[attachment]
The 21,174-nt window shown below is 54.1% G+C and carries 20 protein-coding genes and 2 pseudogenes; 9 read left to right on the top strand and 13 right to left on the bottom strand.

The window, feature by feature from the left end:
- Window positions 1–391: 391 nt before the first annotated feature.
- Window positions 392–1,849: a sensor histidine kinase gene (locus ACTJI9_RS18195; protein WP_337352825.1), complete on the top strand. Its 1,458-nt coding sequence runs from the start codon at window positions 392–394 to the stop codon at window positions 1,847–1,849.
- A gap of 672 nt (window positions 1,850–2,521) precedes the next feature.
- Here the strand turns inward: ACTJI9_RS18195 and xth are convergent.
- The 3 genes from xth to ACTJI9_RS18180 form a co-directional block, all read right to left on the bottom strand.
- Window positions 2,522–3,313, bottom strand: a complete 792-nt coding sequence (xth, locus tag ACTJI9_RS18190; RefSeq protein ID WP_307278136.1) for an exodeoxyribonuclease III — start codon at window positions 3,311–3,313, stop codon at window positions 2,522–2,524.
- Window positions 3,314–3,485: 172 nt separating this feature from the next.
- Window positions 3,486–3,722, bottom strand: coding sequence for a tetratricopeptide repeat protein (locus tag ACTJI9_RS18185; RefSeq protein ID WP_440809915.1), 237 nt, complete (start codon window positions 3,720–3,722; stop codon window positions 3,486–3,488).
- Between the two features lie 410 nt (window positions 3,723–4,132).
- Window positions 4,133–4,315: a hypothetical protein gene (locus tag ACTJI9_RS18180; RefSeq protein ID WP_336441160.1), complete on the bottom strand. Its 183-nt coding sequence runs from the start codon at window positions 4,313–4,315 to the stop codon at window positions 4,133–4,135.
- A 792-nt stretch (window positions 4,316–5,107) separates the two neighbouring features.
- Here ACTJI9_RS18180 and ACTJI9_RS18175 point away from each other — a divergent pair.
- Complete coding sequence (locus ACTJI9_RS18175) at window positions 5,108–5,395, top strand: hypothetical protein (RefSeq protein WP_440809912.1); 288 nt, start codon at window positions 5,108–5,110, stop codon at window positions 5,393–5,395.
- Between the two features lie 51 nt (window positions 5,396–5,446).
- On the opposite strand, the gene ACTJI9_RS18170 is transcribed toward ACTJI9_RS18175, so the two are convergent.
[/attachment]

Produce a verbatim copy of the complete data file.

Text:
The 21,174-nt window shown below is 54.1% G+C and carries 20 protein-coding genes and 2 pseudogenes; 9 read left to right on the top strand and 13 right to left on the bottom strand.

The window, feature by feature from the left end:
- Window positions 1–391: 391 nt before the first annotated feature.
- Window positions 392–1,849: a sensor histidine kinase gene (locus ACTJI9_RS18195; protein WP_337352825.1), complete on the top strand. Its 1,458-nt coding sequence runs from the start codon at window positions 392–394 to the stop codon at window positions 1,847–1,849.
- A gap of 672 nt (window positions 1,850–2,521) precedes the next feature.
- Here the strand turns inward: ACTJI9_RS18195 and xth are convergent.
- The 3 genes from xth to ACTJI9_RS18180 form a co-directional block, all read right to left on the bottom strand.
- Window positions 2,522–3,313, bottom strand: a complete 792-nt coding sequence (xth, locus tag ACTJI9_RS18190; RefSeq protein ID WP_307278136.1) for an exodeoxyribonuclease III — start codon at window positions 3,311–3,313, stop codon at window positions 2,522–2,524.
- Window positions 3,314–3,485: 172 nt separating this feature from the next.
- Window positions 3,486–3,722, bottom strand: coding sequence for a tetratricopeptide repeat protein (locus tag ACTJI9_RS18185; RefSeq protein ID WP_440809915.1), 237 nt, complete (start codon window positions 3,720–3,722; stop codon window positions 3,486–3,488).
- Between the two features lie 410 nt (window positions 3,723–4,132).
- Window positions 4,133–4,315: a hypothetical protein gene (locus tag ACTJI9_RS18180; RefSeq protein ID WP_336441160.1), complete on the bottom strand. Its 183-nt coding sequence runs from the start codon at window positions 4,313–4,315 to the stop codon at window positions 4,133–4,135.
- A 792-nt stretch (window positions 4,316–5,107) separates the two neighbouring features.
- Here ACTJI9_RS18180 and ACTJI9_RS18175 point away from each other — a divergent pair.
- Complete coding sequence (locus ACTJI9_RS18175) at window positions 5,108–5,395, top strand: hypothetical protein (RefSeq protein WP_440809912.1); 288 nt, start codon at window positions 5,108–5,110, stop codon at window positions 5,393–5,395.
- Between the two features lie 51 nt (window positions 5,396–5,446).
- On the opposite strand, the gene ACTJI9_RS18170 is transcribed toward ACTJI9_RS18175, so the two are convergent.